And now for something completely different. . .
Sometimes science can be positively hilarious, except when it sets up another screen for detecting bigotry and sexism. That’s the case for a brand new study just out from the National Institutes of Health entitled “Too picky for my taste? The effect of the gluten-free dietary restriction on impressions of romantic partners.” Summary: turns out that being gluten-free is just fine if you are female, but men who are gluten-free are perceived as wimps and won’t get as many dates.
No, really, just read the abstract and translate from the scientific language:
Millions of individuals world-wide adhere to a gluten-free diet and this dietary trend is on the rise. The present research identified a consumption stereotype of those following a gluten-free diet and tested whether this stereotype influenced impressions and interest in a potential romantic partner. We also assessed whether being gluten-free differentially impacted impressions of males compared to females. In Study 1, participants (N = 161) responded to a survey containing both qualitative and quantitative components in which they evaluated gluten-free individuals and indicated their interest in dating them. In Study 2 (N = 132), we manipulated the dietary restriction (gluten-free vs. no dietary restriction) of a target within the context of a mock online dating paradigm and measured participants’ evaluations of the target. In both studies, gluten-free individuals were perceived as having positive and negative attributes such as being high-maintenance, picky, demanding, complaining and judgmental, yet healthy, self-disciplined, understanding and energetic. The gluten-free diet was associated with ratings of femininity and lead to more negative judgments of males than females. Whereas in Study 1 participants expressed some hesitation about dating a gluten-free individual, no effects on romantic interest were obtained in Study 2. These data are the first to delineate the gluten-free stereotype and provide a useful platform for future study.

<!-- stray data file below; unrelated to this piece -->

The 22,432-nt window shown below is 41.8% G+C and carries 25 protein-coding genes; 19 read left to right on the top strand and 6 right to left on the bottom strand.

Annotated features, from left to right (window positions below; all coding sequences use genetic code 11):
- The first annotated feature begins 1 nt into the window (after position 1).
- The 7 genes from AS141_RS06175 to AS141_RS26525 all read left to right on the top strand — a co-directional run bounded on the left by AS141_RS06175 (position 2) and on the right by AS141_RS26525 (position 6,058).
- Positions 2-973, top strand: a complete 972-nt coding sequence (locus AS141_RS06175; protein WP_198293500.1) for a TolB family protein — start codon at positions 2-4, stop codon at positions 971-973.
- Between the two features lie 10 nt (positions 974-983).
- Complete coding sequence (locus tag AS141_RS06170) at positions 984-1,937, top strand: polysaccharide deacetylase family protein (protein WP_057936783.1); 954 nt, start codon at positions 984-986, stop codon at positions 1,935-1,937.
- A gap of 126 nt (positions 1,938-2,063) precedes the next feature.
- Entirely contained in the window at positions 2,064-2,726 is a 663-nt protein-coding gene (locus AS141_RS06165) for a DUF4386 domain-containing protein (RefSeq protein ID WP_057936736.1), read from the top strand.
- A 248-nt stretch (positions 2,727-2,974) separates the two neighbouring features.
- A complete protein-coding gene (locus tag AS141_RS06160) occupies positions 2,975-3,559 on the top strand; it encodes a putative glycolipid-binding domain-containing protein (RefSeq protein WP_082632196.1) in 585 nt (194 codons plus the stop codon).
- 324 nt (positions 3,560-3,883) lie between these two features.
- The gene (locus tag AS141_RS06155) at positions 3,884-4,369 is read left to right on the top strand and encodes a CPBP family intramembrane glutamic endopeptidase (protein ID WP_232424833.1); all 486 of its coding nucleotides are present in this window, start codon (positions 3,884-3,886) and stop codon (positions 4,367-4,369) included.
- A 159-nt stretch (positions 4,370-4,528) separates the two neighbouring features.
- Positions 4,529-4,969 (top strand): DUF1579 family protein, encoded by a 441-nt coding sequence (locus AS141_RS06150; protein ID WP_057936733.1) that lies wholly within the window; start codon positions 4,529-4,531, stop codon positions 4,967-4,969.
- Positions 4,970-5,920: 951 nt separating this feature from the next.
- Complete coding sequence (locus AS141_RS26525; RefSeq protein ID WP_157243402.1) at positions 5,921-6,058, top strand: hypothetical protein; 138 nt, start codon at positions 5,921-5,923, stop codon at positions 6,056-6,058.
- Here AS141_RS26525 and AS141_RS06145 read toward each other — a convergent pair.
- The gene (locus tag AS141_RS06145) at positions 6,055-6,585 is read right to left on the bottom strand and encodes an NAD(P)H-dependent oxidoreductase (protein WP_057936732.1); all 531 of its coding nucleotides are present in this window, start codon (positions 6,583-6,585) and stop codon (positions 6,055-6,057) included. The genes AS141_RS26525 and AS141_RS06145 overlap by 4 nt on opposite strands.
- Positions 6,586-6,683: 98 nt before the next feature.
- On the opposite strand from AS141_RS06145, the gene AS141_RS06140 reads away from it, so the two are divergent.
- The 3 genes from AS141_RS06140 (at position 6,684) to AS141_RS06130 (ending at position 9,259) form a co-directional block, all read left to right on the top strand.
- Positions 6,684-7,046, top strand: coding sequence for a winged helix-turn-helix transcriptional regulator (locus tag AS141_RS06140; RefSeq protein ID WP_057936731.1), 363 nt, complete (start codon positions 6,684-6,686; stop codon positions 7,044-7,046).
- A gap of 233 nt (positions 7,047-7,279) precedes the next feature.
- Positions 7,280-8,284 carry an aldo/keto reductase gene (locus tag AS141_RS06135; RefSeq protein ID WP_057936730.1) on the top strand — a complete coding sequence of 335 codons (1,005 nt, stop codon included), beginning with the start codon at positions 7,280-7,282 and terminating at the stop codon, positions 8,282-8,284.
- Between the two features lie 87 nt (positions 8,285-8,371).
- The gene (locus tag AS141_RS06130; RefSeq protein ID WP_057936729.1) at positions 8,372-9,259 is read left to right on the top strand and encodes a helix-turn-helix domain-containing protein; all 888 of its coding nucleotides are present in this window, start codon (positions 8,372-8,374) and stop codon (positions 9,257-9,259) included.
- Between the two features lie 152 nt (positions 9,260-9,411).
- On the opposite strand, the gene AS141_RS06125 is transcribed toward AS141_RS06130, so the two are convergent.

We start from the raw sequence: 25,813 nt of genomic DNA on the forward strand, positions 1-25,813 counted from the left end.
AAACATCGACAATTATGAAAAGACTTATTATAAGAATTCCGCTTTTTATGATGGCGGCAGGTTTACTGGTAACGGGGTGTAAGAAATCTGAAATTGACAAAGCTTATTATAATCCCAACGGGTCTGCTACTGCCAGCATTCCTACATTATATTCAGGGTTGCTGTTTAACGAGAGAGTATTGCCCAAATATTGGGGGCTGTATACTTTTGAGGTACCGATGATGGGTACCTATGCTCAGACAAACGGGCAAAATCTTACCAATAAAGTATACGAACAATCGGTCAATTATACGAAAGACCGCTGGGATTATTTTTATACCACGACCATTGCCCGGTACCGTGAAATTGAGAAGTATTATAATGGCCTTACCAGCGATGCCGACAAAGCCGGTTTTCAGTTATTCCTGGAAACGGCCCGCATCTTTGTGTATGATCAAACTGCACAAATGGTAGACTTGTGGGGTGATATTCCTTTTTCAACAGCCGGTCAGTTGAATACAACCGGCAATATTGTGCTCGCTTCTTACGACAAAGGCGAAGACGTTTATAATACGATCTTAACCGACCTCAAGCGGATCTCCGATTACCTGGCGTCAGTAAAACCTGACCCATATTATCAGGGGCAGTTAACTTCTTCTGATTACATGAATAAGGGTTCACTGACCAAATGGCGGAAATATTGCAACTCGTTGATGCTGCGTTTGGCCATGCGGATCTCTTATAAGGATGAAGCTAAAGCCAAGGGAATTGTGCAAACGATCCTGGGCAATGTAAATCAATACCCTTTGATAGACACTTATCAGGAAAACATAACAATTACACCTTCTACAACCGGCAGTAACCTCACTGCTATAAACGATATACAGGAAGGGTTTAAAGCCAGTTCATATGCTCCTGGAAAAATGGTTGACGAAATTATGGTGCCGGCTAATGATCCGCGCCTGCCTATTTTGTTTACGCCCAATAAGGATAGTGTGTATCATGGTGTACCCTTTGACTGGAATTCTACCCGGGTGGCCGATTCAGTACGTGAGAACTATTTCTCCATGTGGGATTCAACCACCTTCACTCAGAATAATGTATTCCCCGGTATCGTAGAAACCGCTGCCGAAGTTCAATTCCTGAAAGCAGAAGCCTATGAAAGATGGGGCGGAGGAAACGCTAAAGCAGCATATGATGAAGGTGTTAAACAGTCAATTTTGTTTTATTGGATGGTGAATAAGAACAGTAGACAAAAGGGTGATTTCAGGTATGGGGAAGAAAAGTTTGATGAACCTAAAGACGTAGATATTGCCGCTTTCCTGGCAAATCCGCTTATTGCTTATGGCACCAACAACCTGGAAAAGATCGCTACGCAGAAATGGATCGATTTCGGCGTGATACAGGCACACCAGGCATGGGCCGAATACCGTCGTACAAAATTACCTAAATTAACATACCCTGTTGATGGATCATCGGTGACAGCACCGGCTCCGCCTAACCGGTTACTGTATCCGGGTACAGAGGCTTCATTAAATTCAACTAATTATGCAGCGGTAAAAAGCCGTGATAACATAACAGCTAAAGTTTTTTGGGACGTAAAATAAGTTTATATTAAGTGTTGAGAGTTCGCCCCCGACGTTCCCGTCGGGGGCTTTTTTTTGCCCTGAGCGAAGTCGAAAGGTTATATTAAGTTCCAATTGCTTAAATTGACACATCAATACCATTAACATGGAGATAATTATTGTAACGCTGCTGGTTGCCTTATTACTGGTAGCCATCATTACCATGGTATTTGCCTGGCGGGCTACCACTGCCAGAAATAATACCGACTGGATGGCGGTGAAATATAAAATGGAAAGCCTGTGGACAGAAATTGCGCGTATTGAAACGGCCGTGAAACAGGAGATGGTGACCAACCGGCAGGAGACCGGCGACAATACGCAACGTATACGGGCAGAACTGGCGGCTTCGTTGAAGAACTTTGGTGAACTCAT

Can’t wait for the follow-up studies. Memo to NIH: now do vegans.